The first-year enrollment of 142 students was about double the size of the on-campus program. With five rolling starts a year, it mushroomed rapidly, surging past 1,000 students in 2010. To keep up with demand, the school hired a dozen new full-time faculty members.
With an enticing interface that featured interactive chat boxes, Facebook-like profiles and a lively grid of video feeds, MAT@USC defied negative stereotypes of online learning.
“We had a few students in the face-to-face program who chose to switch to online,” Hollins recalls. “They thought they had more access online to professors and peers, but it was essentially all the same.”
The first year was grueling.
“We needed to learn all the technology tools and were dealing with brand-new syllabi and curricula—everything had been innovated,” Pensavalle says. “We were 2U’s very first school, so we were walking carefully.”
The learning curve was steep for 2U’s team, too. They had to figure out how to streamline textbook ordering and how to store grades and student work online. They were continually rebuilding classes to address technological glitches or improve users’ access to stored content, such as readings and videos, during live sessions.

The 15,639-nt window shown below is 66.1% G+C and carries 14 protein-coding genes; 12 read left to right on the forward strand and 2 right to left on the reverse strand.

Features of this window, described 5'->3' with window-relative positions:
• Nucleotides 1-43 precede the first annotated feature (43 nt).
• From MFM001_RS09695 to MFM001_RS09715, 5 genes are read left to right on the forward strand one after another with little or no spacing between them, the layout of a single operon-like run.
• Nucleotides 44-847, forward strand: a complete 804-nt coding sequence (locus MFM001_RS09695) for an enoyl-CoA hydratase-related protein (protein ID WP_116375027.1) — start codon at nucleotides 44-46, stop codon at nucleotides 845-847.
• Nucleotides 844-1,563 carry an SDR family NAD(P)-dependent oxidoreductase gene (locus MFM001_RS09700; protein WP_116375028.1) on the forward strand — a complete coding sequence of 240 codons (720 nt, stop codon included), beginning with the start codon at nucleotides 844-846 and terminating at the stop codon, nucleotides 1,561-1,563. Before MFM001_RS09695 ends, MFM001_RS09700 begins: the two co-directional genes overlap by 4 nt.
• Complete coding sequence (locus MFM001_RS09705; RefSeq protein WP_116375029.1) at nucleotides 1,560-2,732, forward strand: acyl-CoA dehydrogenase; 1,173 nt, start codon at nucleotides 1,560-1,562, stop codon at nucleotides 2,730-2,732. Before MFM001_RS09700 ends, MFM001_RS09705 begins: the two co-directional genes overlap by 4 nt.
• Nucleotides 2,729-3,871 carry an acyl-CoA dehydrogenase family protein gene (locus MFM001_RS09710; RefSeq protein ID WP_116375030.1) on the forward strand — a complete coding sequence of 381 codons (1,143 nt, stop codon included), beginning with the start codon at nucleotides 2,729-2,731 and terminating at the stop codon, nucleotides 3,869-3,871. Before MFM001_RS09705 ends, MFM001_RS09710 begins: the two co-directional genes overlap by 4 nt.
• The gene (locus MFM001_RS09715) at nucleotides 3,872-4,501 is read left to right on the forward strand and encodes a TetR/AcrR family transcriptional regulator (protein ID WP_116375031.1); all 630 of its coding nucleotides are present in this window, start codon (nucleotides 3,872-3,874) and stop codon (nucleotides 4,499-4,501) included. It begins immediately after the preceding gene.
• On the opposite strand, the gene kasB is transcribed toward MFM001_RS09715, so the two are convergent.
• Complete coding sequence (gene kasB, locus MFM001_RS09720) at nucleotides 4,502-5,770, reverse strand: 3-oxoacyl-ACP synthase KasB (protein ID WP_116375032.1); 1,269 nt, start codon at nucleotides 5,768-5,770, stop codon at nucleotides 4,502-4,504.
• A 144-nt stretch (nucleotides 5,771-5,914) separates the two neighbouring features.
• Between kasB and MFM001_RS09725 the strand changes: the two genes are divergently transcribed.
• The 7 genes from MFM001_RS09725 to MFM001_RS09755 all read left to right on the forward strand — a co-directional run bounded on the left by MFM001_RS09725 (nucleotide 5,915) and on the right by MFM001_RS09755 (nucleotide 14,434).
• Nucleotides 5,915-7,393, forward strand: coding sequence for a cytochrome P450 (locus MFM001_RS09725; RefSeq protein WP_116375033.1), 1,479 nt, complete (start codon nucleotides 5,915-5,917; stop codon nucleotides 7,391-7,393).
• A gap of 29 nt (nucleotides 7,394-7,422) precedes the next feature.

The program’s requirement for video assessment of MAT candidates during student teaching also brought challenges. In traditional programs, supervising teachers observe during classroom visits, but if the student is in Atlanta, for example, and the guiding teacher is in Los Angeles, video recording provided the best solution.
“We ran into problems with the quality of the lesson videos they collected, with the 2U platform accepting the videos and with districts being uncomfortable with candidates recording in classrooms,” says MAT chair John Pascarella, who was USC Rossier’s faculty director of fieldwork for four years. “We had to help districts understand the value and purpose of the recordings for initial teacher preparation.”USC Rossier now has partnerships with more than 6,000 schools across the country, according to Carolyn Kim, who manages teacher placements for 2U. A longitudinal study by WestEd, a San Francisco-based research firm, provided a largely positive view of online students’ experiences.
“The on-ground students did not have a qualitatively better experience than the online students. And the online students felt as powerfully connected to us as the on-ground students did,” Gallagher says of the findings from the five-year study concluded in 2016.